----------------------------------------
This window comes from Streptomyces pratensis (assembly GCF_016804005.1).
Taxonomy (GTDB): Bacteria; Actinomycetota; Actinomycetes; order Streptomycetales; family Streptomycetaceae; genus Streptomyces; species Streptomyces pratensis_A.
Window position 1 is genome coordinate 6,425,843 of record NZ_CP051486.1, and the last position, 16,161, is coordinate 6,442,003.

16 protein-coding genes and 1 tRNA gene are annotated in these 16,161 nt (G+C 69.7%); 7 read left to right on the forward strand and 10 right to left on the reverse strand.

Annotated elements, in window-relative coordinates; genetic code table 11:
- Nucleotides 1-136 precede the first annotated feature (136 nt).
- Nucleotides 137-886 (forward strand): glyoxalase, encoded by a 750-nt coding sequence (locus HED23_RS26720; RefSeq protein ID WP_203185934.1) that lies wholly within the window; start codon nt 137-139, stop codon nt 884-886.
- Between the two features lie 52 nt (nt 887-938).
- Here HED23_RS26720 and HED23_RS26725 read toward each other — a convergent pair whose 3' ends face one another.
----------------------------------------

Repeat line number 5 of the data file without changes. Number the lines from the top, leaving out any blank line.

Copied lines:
Annotated elements, in window-relative coordinates; genetic code table 11: